CIRSD Presents its Renewable Energy Study
The Center for International Relations and Sustainable Development released a study on renewable energy policy in Serbia and the Western Balkans. The study, entitled “A Roadmap for Deploying Renewable Energy Sources in Serbia and the Regional Perspective,” was presented before an audience of more than 200 prominent experts in the field, university professors, representatives of the diplomatic corps, and private sector entrepreneurs.
In his introductory remarks, CIRSD President Vuk Jeremić said that Serbia owes its present energy obstacles to its geographical position and decades of erroneous policies. "It is a development policy based on thermal plants and coal that brought about low productivity, low competitiveness, and energy inefficiency to our economy, as well as unacceptable consequences to our people’s health,” Jeremić said.
The CIRSD President said that Serbia has abundant renewable energy resources but is failing to put this potential to good use, something which is attributable both to insufficient investments and lack of appropriate know-how.
“We are very well aware that the transition to renewable energy and sustainable development is neither politically nor economically cost-free, and that we would face both material and technical limits. It is, however, clear that the existing model is not sustainable and guarantees no bright future. Therefore, we should carefully yet decisively initiate reforms,” Jeremić concluded.
The study’s authors, Maja Turković and Ana Brnabić, said that the paper offers a different model of development founded on clean energy—one that would be produced from domestic (and regional) resources. This would in turn reduce costs of spent energy per production unit; it would also reduce the external negative effects of energy production and use, as well as dependence on imports.
Professor Vladimir Đurđević of Belgrade University’s Faculty of Physics said that the climate is changing and the global mean temperature continues to rise. This happens to be a direct consequence of the greenhouse effect. Đurđević also said that the study offers a rational response to many challenges of climate change and pollution of the environment.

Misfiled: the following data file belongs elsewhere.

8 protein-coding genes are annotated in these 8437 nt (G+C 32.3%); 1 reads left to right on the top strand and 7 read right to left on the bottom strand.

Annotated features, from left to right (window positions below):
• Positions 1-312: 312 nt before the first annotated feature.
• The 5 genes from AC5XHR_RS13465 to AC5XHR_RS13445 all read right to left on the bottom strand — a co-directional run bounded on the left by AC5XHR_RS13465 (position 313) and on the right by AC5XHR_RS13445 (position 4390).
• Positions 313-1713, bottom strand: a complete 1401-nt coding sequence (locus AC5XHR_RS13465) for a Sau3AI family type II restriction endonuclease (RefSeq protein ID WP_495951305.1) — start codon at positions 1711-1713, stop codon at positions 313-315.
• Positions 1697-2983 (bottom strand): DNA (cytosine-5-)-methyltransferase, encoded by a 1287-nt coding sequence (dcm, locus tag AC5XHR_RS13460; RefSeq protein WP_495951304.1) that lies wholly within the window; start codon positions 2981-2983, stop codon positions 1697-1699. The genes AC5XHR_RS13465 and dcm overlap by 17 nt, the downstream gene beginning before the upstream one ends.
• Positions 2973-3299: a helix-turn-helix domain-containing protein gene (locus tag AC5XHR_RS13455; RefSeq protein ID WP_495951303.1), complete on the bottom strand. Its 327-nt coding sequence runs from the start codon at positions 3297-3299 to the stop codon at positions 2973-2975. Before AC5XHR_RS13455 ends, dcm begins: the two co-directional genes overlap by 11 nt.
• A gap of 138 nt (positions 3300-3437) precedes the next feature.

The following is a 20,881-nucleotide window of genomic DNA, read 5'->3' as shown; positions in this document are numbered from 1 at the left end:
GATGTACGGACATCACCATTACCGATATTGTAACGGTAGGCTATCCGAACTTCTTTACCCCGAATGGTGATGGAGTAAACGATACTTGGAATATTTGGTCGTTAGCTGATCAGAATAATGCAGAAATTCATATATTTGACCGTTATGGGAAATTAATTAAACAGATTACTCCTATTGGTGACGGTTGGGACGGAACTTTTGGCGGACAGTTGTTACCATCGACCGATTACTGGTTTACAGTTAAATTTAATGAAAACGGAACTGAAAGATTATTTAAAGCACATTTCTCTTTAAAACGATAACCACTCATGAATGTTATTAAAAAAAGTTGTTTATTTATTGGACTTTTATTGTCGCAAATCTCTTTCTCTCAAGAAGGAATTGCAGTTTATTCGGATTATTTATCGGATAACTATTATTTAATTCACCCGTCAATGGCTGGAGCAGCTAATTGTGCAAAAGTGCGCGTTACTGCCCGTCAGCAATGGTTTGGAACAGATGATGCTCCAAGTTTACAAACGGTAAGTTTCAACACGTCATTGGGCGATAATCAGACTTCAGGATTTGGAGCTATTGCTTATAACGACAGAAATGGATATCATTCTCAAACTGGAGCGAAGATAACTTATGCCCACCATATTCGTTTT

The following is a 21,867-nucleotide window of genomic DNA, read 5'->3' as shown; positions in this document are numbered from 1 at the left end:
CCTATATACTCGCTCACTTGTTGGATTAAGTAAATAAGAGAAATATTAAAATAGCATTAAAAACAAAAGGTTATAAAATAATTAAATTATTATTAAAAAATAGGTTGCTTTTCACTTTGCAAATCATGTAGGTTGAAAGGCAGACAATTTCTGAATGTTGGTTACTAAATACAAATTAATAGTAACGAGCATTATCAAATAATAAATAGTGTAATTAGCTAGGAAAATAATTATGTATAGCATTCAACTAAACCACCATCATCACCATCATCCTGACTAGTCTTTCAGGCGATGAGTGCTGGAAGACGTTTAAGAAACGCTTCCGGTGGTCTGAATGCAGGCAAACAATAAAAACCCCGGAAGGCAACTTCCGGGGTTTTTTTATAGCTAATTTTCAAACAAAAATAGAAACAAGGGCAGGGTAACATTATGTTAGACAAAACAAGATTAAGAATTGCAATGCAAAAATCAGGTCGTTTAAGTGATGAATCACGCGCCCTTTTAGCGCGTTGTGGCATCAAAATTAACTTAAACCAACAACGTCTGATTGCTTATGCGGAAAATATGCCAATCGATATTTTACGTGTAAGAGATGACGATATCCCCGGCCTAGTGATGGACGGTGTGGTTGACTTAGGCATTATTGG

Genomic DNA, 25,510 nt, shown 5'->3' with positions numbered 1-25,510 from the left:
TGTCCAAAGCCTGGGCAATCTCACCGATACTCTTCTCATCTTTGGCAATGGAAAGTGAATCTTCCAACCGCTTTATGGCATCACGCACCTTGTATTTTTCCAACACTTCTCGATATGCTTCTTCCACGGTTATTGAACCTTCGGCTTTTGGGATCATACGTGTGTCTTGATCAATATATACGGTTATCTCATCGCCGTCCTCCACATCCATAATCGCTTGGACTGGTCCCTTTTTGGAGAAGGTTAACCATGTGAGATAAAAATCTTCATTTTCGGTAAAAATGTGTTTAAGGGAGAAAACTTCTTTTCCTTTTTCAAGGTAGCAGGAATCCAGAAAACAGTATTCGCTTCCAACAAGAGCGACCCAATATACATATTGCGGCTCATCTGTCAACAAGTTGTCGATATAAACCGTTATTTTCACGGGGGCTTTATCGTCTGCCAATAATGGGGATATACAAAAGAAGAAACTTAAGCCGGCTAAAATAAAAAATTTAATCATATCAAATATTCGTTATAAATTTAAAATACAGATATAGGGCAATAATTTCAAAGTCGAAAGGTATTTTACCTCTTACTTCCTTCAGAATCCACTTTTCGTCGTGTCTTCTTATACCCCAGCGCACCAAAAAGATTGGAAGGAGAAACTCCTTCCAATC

The head of the EU delegation in Serbia Ambassador Michael Davenport commended the authors of the study and CIRSD for commissioning it, adding that the study represents an important leap in defining Serbia’s future energy policy in line with European and global trends. Ambassador Davenport reiterated that renewable energy resources are not being used well enough in the country, but did, however, mention Serbia’s tremendous progress in this field, which he believes goes in hand with the country’s European integration process.
The French ambassador to Serbia Christine Moro commended the efforts that CIRSD has made to raise awareness about climate change in the Balkans. She emphasized the importance of the forthcoming climate summit in Paris (COP21) and argued that studies such as the one promoted by CIRSD lay a solid foundation for the success of international negotiations processes.
The featured panelists agreed that Serbia needs to more assertively participate in international processes, thereby accepting its share of responsibility in the common effort to combat climate change, foster economic development, and reduce global poverty levels. Only by sharing the burden of international research and labor, Serbia can use the opportunities that lie within the sustainable development paradigm.
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